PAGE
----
Computers may some day help us pore through reams of scientific literature, combining ideas to make discoveries. But what if they go further? Already, a computer program has come up with equations to explain physics laws—equations that so far, no human fully comprehends, writes Samuel Arbesman at Slate. In the future, computers could develop "answers to the riddle of the universe that are going to be too complicated for us to understand, answers that machines can spit out but we cannot grasp."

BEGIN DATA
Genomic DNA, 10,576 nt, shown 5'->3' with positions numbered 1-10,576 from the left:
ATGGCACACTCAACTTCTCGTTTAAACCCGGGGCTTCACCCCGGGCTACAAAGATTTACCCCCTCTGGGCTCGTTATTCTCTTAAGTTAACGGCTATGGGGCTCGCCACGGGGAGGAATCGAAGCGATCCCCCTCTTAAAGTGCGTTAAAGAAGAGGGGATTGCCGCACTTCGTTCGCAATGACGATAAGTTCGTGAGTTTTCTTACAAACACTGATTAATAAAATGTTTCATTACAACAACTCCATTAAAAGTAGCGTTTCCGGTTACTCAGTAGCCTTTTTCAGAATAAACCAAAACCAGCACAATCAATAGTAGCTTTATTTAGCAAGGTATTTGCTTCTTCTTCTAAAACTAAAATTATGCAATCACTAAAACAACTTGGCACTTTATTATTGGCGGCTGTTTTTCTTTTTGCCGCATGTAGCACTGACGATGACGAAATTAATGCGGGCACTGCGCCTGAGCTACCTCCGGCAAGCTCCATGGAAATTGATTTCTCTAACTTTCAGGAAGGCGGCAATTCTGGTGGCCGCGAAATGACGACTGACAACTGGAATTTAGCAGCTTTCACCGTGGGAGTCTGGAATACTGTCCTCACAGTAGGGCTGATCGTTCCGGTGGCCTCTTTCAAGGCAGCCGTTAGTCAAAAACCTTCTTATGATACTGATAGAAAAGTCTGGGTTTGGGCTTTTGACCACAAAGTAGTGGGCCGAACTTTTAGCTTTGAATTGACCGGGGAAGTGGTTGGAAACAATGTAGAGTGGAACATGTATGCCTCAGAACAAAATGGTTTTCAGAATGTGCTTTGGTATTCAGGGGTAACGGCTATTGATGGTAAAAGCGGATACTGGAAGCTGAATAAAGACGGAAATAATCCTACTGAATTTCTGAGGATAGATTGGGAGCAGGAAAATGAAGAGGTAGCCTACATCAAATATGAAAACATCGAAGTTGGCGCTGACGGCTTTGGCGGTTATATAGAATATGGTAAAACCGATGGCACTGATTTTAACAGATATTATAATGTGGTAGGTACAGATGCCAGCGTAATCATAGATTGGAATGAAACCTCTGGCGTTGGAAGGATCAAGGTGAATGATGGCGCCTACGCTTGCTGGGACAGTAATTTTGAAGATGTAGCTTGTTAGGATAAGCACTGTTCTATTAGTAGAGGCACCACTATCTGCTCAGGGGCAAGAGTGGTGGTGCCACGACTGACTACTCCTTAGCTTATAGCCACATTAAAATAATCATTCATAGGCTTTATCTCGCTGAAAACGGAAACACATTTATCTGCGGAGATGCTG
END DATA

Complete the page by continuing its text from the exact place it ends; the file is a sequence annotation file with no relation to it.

How will people deal with this? Well, we can work on our own, "human-understandable versions" of computers' mathematical proofs. When that's not possible, "our limits shouldn’t worry us too much. The non-understandability of science is coming," Arbesman writes. "We’ve grasped the low-hanging fruit of understandability and explanatory elegance, and what’s left might be possible to be exploited, but not necessarily completely understood." We can still make technological use of these discoveries and applaud ourselves: "We made these machines, so their discoveries are at least partly due to humanity." Click for Arbesman's full piece.